Since inflation has not slowed down noticeably in recent months, many tenants are already threatened with the subsequent price increase in July – because category rents are then expected to rise by about 5.5 percent. This would be the fourth increase in 15 months and would affect around 135,000 households if the government does not take countermeasures. AK, ÖGB and the tenants’ association are alarmed and are once again calling for the introduction of a rent brake.
Fourth increase in 15 months
“Four increases in 15 months of a total of almost 24 percent – that is no longer feasible for many,” said Walter Rosifka, housing law expert of the Chamber of Labor (AK), in a dispatch on Monday. “For a 70-square-meter apartment, that means a total increase of 790 euros for the year within 15 months. That drives the inflation for all”, also says Helene Schuberth, chief economist with the Austrian Federation of Trade Unions (ÖGB). Housing costs are now a “heavy financial burden for every third tenant,” while the real estate industry is reaping high profits.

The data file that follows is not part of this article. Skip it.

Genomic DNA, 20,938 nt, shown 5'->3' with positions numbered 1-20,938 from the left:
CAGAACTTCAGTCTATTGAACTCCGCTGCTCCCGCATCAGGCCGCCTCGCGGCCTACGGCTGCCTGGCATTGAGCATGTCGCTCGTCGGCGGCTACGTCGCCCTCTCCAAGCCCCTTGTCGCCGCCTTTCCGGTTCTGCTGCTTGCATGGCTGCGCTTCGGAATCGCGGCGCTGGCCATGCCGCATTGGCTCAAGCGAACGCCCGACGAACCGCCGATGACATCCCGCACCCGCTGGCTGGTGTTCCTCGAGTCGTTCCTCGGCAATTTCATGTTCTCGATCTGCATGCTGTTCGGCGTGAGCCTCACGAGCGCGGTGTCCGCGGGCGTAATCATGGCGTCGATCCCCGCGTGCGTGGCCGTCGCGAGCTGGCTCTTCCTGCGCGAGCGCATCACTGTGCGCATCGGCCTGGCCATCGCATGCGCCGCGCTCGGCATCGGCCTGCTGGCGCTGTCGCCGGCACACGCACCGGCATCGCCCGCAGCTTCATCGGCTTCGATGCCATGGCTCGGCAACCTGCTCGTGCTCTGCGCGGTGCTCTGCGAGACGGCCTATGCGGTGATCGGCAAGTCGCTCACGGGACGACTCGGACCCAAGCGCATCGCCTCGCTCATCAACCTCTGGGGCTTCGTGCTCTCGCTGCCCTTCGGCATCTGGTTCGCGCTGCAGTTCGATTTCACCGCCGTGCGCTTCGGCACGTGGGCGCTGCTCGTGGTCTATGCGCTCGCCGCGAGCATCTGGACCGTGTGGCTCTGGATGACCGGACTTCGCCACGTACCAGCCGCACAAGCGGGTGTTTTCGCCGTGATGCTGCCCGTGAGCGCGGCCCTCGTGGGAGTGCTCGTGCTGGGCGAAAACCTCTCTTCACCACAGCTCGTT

Affected by the impending increase, he said, are all households living in buildings to which the Tenancy Act applies – for example, in private old buildings constructed before 1945 – and whose rental agreement was concluded before March 1, 1994. That’s about 135,000 of them. Category rents are raised when inflation exceeds the five percent mark. For the increase in July, the index figure of March 2023 is decisive, at that time inflation was 9.2 percent, according to Statistics Austria.
Indirectly, however, the mechanism does not only affect category tenants, as an increase in category rents impacts operating costs for almost all tenants. That’s because the management fees charged to the tenant or tenants’ operating costs are capped at the Category A amount, according to AK and the tenants’ association.
The government must therefore counteract this with a brake, all three institutions agree. Such a rent brake would have to come for all inflation-related rents – not only for category rents. “Without political intervention, the rent-price spiral will continue to spin,” says Schuberth. “The government must now either act or clear the way for a policy that takes tenant protection seriously,” also demands Elke Hanel-Torsch, chairwoman of the Vienna Tenants’ Association.
The ÖGB also calls for ending fixed-term contracts, as contract extensions are usually linked to rent increases. In addition, the union wants more funds for the construction of new apartments and a vacancy tax for private apartments that have been empty for a long time.
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